Some are annual events: one of my favorites is the delightful Bouquets to Art exhibit which takes place in March every year. Florists and others artists create beautiful and strange flower arrangements to mirror specific works of art in the museum. The floral creation is placed next to the piece that inspired it, and there are hundreds of them all through the de Young galleries.
It's a good idea to check the de Young Museum schedule to see what's in town.
There's always at least one special exhibition happening at the de Young.
Museum docent tours are a great deal and really enhance enjoyment of the collections. They are free and there are usually around five tours to choose from every day, including "Three Masterpieces in 30 Minutes" and "Highlights of the de Young".
There are also a couple of additional tours relating to the special exhibits of the moment.
I went on one of the Three Masterpieces in 30 Minutes tours and really enjoyed it. The tours are different each time; it's up to the docent to pick the art works they want to talk about, so it's likely to be something they have some personal enthusiasm about.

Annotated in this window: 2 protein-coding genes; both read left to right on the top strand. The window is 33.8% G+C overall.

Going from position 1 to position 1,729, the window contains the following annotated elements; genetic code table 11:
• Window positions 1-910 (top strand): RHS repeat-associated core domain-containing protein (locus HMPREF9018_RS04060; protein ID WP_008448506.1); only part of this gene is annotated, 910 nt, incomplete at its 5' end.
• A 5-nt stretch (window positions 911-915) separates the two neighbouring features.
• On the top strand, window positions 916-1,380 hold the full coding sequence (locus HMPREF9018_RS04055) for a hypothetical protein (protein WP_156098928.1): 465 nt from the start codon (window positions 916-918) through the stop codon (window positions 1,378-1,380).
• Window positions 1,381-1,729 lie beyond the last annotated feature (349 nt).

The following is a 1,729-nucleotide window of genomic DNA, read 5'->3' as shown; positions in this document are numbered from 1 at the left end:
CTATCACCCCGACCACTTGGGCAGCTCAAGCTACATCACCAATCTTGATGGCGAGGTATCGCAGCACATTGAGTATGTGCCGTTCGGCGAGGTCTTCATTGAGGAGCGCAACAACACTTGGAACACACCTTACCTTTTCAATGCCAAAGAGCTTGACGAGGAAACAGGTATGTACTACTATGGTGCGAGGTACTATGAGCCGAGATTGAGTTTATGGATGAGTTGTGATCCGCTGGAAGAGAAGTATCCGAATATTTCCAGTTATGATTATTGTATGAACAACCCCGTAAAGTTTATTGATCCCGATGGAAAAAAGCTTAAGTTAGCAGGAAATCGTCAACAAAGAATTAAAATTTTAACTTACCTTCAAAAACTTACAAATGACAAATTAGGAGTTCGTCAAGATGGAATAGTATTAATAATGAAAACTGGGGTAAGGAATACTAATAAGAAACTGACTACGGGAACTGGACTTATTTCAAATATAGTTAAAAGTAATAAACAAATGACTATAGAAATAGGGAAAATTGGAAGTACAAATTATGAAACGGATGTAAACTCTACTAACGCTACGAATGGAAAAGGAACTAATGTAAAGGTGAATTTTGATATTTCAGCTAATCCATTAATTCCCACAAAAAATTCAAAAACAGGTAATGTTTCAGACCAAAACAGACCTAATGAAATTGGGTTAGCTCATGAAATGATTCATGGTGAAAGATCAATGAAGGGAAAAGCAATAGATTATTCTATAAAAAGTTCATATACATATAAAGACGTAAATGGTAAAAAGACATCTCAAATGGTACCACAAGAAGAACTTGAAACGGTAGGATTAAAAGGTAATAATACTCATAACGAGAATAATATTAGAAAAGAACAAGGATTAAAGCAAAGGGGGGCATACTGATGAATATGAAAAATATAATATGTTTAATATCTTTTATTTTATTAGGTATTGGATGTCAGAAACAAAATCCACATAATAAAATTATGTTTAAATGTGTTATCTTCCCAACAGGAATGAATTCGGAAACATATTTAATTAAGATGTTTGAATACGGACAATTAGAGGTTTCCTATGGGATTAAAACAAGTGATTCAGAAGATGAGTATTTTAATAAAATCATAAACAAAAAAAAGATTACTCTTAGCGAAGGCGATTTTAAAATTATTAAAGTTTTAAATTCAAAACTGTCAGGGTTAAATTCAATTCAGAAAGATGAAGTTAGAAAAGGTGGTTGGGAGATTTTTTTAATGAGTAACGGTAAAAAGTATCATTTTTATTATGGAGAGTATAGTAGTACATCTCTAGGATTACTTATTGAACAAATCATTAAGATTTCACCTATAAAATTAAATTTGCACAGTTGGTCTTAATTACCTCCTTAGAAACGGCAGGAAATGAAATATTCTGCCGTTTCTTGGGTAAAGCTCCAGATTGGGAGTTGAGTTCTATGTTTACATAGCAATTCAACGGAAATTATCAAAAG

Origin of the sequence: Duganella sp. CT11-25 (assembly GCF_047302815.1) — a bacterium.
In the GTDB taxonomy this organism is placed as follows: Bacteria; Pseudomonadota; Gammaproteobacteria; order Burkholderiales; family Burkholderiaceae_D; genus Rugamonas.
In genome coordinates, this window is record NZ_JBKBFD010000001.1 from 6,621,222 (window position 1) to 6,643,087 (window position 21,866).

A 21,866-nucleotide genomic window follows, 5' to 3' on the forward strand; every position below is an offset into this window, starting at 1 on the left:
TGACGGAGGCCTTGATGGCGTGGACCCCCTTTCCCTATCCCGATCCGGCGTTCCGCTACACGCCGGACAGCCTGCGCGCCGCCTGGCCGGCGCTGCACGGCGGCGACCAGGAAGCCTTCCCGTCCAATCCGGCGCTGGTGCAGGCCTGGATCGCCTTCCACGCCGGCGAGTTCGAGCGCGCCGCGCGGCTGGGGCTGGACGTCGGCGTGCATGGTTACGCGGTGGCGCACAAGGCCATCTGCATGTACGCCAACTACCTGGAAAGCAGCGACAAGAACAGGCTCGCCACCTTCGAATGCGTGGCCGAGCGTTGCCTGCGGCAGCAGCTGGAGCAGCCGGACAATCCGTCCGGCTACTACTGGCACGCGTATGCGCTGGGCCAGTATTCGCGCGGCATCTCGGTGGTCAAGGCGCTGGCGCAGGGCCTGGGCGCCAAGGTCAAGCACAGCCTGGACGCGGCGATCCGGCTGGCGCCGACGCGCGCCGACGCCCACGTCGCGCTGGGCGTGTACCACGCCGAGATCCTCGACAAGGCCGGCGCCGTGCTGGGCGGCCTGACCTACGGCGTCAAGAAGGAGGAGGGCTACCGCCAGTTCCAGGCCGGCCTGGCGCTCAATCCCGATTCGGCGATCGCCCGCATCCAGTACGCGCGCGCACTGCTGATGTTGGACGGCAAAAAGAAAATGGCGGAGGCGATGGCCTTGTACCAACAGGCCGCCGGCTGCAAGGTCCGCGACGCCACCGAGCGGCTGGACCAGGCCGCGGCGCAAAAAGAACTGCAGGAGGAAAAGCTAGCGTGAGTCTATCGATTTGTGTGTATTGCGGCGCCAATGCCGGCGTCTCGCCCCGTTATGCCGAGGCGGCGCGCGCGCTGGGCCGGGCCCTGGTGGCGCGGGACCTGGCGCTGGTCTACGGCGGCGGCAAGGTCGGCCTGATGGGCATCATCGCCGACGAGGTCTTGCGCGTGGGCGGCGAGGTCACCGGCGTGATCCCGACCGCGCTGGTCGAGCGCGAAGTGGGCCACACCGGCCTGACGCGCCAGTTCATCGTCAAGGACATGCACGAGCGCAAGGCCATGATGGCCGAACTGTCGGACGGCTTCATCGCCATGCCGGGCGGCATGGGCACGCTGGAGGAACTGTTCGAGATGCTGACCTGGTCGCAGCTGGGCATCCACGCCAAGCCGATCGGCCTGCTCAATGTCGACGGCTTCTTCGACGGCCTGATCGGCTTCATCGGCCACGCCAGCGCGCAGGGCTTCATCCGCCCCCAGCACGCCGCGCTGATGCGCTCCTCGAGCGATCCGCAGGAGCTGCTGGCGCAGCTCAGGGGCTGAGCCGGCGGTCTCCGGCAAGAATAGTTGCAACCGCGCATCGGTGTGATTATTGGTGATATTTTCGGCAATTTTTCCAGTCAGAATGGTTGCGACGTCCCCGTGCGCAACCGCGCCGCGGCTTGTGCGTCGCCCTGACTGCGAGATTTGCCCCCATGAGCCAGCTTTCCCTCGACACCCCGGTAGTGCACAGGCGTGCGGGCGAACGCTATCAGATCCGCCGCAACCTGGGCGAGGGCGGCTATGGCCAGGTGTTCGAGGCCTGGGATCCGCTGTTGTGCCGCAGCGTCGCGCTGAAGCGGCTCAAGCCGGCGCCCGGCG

Check the current docent schedule.
There are audio tours available at the front desk that relate to the permanent collection and the special exhibits. In English or Spanish, $8 ($7 for members).
There is an observation deck on the top of the tower (the tower that is so loved and hated by the locals). The view is great and it's free to go up there. Closes at 4:30 pm.
There is a nice cafe inside the museum with interesting globe lights and great food. Open for espressos and pastries in the morning and lunch starting at 11:00 am. Try their porchetta sandwich with a glass of wine - delicious!
|Tuesday through Sunday:||9:30 am to 5:15 pm|
|Friday:||9:30 am to 8:45 pm|
|17 and under, active duty U.S. military||Free|
Special Exhibitions cost more; typically around $21-25.
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Membership. If you plan to come often, it pays to become a member; admission is then free and includes most of the special exhibitions. And you can bring a guest. Individuals are $119 per year and families $199. Membership in the de Young includes the Legion of Honor Museum as well.